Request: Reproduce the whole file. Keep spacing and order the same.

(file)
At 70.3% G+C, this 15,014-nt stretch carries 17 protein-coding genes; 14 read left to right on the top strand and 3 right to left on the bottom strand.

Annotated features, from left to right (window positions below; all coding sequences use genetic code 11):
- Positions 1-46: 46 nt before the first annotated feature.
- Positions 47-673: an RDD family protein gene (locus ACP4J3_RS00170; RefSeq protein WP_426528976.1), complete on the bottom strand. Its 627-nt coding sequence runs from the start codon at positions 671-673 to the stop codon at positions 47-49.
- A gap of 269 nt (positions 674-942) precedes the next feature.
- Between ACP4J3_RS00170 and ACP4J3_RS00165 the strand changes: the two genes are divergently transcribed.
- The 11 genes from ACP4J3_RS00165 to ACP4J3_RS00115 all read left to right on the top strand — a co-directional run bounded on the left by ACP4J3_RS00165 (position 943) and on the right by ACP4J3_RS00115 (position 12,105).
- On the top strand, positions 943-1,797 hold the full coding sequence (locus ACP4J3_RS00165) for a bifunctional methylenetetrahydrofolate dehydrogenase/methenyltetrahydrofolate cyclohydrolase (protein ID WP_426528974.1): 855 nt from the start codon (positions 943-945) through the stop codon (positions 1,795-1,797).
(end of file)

At 70.3% G+C, this 15,014-nt stretch carries 17 protein-coding genes; 14 read left to right on the top strand and 3 right to left on the bottom strand.

Annotated features, from left to right (window positions below; all coding sequences use genetic code 11):
- Positions 1-46: 46 nt before the first annotated feature.
- Positions 47-673: an RDD family protein gene (locus ACP4J3_RS00170; RefSeq protein WP_426528976.1), complete on the bottom strand. Its 627-nt coding sequence runs from the start codon at positions 671-673 to the stop codon at positions 47-49.
- A gap of 269 nt (positions 674-942) precedes the next feature.
- Between ACP4J3_RS00170 and ACP4J3_RS00165 the strand changes: the two genes are divergently transcribed.
- The 11 genes from ACP4J3_RS00165 to ACP4J3_RS00115 all read left to right on the top strand — a co-directional run bounded on the left by ACP4J3_RS00165 (position 943) and on the right by ACP4J3_RS00115 (position 12,105).
- On the top strand, positions 943-1,797 hold the full coding sequence (locus ACP4J3_RS00165) for a bifunctional methylenetetrahydrofolate dehydrogenase/methenyltetrahydrofolate cyclohydrolase (protein ID WP_426528974.1): 855 nt from the start codon (positions 943-945) through the stop codon (positions 1,795-1,797).